Scientists Closer to Solving Plain of Jars Mystery
A new group of human remains has been uncovered on the Plain of Jars in Laos. They are believed to date back to the Iron Age, some 2,500 years ago.
The Plain of Jars is in the central Lao province of Xieng Khouang. The area covers hundreds of kilometers in which can be found thousands of ancient stone jars. They are grouped together at about 100 sites.
The Plain of Jars has been a puzzle to archaeologists—scientists who study prehistoric people and their culture.
A joint research team from Australia and Laos found the remains.
Dougald O’Reilly teaches archaeology at Australian National University. He led the field work in Laos.
“This is one of the great enigmas of the Jars’ sites,” he said. “These massive stone jars – some of them weighing up to 10 metric tons, that have been dragged eight to 10 kilometers from a quarry site and set up in groups.”
Little is known about the people who made the jars. What did the jars hold? How and why did people place them where they did?
O’Reilly said a central question that needs to be answered is who created the stone jars. There are no known sites offering answers to the ethnicity and identity of the people who made them.
The latest field work uncovered an ancient burial ground in an area known as Site 1, in Xieng Khouang Province. It has more than 300 stone jars, stone discs and markers.
The scientists uncovered different burial methods. They include burial of whole bodies, the burying of bones grouped together, and bones placed inside ceramic vessels and then buried.
Louise Shewan of Monash University in Australia led one of the teams involved in the field work. Archaeologist Thonglith Luangkhoth, of the Lao Ministry of Information, Culture and Tourism, also led a research team.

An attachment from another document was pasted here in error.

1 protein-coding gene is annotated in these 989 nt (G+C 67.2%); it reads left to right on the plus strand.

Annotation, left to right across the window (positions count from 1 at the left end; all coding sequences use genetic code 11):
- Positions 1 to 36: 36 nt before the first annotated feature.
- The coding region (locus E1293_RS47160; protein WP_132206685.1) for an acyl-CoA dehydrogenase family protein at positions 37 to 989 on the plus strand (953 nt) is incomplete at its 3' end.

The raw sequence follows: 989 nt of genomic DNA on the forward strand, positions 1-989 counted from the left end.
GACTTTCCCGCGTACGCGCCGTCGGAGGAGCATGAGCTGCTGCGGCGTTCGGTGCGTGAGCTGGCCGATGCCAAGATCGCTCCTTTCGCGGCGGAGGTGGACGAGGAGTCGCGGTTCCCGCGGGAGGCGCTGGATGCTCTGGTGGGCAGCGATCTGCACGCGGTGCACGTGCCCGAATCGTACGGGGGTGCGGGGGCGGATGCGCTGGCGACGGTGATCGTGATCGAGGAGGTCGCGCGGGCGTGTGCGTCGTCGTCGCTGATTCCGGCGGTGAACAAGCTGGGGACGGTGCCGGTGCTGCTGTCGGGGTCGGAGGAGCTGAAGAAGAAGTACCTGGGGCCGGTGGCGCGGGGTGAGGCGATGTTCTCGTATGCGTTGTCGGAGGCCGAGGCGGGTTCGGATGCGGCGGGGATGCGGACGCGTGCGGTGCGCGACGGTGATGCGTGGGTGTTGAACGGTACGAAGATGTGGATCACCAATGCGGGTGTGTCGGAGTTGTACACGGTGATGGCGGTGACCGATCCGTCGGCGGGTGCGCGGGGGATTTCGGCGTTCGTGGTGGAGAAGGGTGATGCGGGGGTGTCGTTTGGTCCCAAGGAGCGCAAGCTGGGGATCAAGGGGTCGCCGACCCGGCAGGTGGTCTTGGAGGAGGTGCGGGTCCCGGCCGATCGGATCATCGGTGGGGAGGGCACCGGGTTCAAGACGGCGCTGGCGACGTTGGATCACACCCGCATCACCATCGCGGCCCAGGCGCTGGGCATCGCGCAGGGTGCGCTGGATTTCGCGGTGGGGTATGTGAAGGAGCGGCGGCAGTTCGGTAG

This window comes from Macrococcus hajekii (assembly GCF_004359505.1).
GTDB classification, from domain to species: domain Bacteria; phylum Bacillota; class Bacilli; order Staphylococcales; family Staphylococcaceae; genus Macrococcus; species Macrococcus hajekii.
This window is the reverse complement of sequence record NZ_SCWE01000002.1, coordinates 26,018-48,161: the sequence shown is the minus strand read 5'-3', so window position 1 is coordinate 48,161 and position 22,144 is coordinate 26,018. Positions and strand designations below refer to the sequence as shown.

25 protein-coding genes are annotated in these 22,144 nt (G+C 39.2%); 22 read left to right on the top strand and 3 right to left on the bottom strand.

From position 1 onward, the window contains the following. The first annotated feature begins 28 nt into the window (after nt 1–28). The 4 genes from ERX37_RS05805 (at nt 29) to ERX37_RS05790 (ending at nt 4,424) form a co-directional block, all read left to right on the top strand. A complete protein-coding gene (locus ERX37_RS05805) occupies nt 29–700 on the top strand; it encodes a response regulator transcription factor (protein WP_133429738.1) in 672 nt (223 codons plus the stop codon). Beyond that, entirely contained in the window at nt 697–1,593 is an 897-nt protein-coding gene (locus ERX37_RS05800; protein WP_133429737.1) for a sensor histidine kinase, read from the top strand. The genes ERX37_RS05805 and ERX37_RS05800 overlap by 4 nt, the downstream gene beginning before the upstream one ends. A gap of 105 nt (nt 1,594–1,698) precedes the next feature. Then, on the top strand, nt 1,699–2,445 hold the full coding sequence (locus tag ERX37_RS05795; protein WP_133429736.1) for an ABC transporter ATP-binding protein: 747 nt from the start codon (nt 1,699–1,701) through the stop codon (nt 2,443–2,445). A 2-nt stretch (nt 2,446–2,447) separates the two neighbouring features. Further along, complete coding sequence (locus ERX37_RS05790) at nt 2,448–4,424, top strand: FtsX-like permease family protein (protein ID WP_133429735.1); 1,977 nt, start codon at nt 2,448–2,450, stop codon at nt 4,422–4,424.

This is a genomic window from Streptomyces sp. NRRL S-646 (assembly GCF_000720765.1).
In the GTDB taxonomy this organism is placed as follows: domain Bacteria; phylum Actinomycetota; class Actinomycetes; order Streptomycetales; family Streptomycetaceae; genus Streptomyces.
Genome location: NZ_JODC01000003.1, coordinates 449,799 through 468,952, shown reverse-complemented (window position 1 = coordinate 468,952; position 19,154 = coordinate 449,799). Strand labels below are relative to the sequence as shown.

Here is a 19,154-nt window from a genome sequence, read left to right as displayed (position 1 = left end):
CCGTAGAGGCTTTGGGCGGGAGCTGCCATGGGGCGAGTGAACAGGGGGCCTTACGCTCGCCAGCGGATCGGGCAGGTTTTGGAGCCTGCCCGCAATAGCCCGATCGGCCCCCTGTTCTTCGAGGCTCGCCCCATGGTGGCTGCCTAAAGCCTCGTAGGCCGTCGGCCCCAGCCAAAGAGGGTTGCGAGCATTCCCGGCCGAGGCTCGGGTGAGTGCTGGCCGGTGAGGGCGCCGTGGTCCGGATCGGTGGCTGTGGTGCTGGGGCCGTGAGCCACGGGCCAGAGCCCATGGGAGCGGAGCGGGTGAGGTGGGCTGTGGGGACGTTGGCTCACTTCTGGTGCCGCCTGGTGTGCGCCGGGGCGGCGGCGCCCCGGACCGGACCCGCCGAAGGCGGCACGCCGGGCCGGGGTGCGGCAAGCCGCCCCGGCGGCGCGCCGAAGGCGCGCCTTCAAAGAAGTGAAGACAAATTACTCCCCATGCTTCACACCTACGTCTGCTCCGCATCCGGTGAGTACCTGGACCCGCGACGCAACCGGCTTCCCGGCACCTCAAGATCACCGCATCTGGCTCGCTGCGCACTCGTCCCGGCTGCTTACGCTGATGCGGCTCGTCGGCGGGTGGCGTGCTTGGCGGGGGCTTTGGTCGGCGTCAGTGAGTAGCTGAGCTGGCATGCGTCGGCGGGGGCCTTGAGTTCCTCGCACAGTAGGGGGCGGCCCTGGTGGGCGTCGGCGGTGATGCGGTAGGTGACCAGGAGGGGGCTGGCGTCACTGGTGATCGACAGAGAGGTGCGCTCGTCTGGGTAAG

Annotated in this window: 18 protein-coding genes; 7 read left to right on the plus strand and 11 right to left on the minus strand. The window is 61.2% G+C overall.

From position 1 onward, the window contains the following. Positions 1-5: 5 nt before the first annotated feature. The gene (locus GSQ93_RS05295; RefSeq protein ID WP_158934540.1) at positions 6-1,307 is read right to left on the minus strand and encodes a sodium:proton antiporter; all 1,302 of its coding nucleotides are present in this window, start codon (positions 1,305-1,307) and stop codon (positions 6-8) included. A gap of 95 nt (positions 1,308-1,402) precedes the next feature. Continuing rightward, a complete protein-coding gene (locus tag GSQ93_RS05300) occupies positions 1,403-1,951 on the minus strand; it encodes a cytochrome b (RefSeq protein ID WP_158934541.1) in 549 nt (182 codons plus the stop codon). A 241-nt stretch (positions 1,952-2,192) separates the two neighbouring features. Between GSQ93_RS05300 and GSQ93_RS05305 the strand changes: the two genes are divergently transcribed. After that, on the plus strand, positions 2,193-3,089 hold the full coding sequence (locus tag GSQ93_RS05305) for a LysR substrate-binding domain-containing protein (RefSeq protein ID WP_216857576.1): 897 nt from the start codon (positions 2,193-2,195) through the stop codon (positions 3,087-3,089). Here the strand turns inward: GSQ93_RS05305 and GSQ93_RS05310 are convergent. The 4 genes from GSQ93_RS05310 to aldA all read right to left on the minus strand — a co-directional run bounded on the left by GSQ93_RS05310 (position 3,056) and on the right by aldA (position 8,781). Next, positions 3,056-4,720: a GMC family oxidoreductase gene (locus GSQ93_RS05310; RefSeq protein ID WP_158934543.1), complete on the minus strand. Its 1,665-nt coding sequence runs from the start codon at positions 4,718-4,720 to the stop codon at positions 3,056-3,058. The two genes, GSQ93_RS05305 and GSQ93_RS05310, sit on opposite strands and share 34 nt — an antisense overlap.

Thonglith told Lao media the newly uncovered remains were found about eight kilometers from the center of Phonsavanh district.
“This discovery marks a significant milestone since archaeological excavations began in the area in the 1930s in collaboration with a French archaeologist,” he said.
Dougald O’Reilly said the researchers hope to get really good information from the find.
“With our research, because we’ve been able to uncover a fair amount of human bone – we’ve got seven burials and four probable burials with ceramic jars – so a total of 11 mortuary contexts.”
He said they are excited to have the opportunity to work at one of South East Asia’s more important—and probably least understood archaeological sites.
Scientists will do isotopic and chemical tests on the remains. They may provide information on the ethnicity of the people connected to the sites.
O’Reilly said it is possible that the Lao sites may be linked to similar jar sites in India.
The Australian Research Council is paying for the project. It will continue over five years with field work in Laos and some in northeastern India as well.
The effort may soon provide answers to one of Southeast Asia’s greatest cultural mysteries.
I’m Anne Ball.
Ron Corben reported this story for VOA from Bangkok. Anne Ball adapted it for Learning English. Caty Weaver was the editor.
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